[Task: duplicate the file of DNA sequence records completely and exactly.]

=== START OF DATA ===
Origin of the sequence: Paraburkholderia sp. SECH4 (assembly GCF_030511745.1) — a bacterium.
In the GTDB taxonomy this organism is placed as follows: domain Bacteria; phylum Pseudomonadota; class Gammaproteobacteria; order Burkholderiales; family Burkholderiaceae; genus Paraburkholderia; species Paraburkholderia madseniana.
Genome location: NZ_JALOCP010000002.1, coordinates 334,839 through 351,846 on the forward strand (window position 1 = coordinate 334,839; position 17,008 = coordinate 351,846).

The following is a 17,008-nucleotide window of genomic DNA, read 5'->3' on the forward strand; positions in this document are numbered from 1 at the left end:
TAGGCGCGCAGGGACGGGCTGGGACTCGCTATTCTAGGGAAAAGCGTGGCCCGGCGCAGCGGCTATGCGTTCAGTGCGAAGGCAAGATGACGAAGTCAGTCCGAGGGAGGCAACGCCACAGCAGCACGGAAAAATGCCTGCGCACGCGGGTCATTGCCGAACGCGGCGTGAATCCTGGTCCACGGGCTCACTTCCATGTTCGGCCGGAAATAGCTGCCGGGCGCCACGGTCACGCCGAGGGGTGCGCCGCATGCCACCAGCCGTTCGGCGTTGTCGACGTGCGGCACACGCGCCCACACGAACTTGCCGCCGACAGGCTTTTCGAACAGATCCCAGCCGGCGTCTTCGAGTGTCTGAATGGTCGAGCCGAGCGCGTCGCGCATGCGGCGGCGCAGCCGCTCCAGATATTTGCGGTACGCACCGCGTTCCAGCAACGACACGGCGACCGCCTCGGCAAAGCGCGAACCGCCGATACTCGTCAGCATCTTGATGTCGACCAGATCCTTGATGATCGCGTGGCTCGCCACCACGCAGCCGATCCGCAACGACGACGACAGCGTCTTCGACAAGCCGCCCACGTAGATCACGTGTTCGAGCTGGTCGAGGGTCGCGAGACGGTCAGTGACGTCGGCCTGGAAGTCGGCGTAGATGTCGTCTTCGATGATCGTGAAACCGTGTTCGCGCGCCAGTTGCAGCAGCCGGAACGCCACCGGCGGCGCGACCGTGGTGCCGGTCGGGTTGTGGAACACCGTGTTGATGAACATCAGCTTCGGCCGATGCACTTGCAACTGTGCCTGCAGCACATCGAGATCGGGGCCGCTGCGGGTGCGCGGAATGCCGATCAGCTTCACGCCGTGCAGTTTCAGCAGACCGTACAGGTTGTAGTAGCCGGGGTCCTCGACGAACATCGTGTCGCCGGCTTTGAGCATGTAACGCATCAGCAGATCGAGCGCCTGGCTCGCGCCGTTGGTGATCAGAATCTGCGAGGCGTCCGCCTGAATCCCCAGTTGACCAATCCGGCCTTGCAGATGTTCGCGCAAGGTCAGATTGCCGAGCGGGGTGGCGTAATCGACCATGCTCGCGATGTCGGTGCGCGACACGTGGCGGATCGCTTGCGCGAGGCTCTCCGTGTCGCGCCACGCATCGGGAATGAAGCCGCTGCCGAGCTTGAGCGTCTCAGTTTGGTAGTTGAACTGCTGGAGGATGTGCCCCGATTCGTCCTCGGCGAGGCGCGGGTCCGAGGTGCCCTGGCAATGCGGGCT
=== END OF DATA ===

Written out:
Origin of the sequence: Paraburkholderia sp. SECH4 (assembly GCF_030511745.1) — a bacterium.
In the GTDB taxonomy this organism is placed as follows: domain Bacteria; phylum Pseudomonadota; class Gammaproteobacteria; order Burkholderiales; family Burkholderiaceae; genus Paraburkholderia; species Paraburkholderia madseniana.
Genome location: NZ_JALOCP010000002.1, coordinates 334,839 through 351,846 on the forward strand (window position 1 = coordinate 334,839; position 17,008 = coordinate 351,846).

The following is a 17,008-nucleotide window of genomic DNA, read 5'->3' on the forward strand; positions in this document are numbered from 1 at the left end:
TAGGCGCGCAGGGACGGGCTGGGACTCGCTATTCTAGGGAAAAGCGTGGCCCGGCGCAGCGGCTATGCGTTCAGTGCGAAGGCAAGATGACGAAGTCAGTCCGAGGGAGGCAACGCCACAGCAGCACGGAAAAATGCCTGCGCACGCGGGTCATTGCCGAACGCGGCGTGAATCCTGGTCCACGGGCTCACTTCCATGTTCGGCCGGAAATAGCTGCCGGGCGCCACGGTCACGCCGAGGGGTGCGCCGCATGCCACCAGCCGTTCGGCGTTGTCGACGTGCGGCACACGCGCCCACACGAACTTGCCGCCGACAGGCTTTTCGAACAGATCCCAGCCGGCGTCTTCGAGTGTCTGAATGGTCGAGCCGAGCGCGTCGCGCATGCGGCGGCGCAGCCGCTCCAGATATTTGCGGTACGCACCGCGTTCCAGCAACGACACGGCGACCGCCTCGGCAAAGCGCGAACCGCCGATACTCGTCAGCATCTTGATGTCGACCAGATCCTTGATGATCGCGTGGCTCGCCACCACGCAGCCGATCCGCAACGACGACGACAGCGTCTTCGACAAGCCGCCCACGTAGATCACGTGTTCGAGCTGGTCGAGGGTCGCGAGACGGTCAGTGACGTCGGCCTGGAAGTCGGCGTAGATGTCGTCTTCGATGATCGTGAAACCGTGTTCGCGCGCCAGTTGCAGCAGCCGGAACGCCACCGGCGGCGCGACCGTGGTGCCGGTCGGGTTGTGGAACACCGTGTTGATGAACATCAGCTTCGGCCGATGCACTTGCAACTGTGCCTGCAGCACATCGAGATCGGGGCCGCTGCGGGTGCGCGGAATGCCGATCAGCTTCACGCCGTGCAGTTTCAGCAGACCGTACAGGTTGTAGTAGCCGGGGTCCTCGACGAACATCGTGTCGCCGGCTTTGAGCATGTAACGCATCAGCAGATCGAGCGCCTGGCTCGCGCCGTTGGTGATCAGAATCTGCGAGGCGTCCGCCTGAATCCCCAGTTGACCAATCCGGCCTTGCAGATGTTCGCGCAAGGTCAGATTGCCGAGCGGGGTGGCGTAATCGACCATGCTCGCGATGTCGGTGCGCGACACGTGGCGGATCGCTTGCGCGAGGCTCTCCGTGTCGCGCCACGCATCGGGAATGAAGCCGCTGCCGAGCTTGAGCGTCTCAGTTTGGTAGTTGAACTGCTGGAGGATGTGCCCCGATTCGTCCTCGGCGAGGCGCGGGTCCGAGGTGCCCTGGCAATGCGGGCT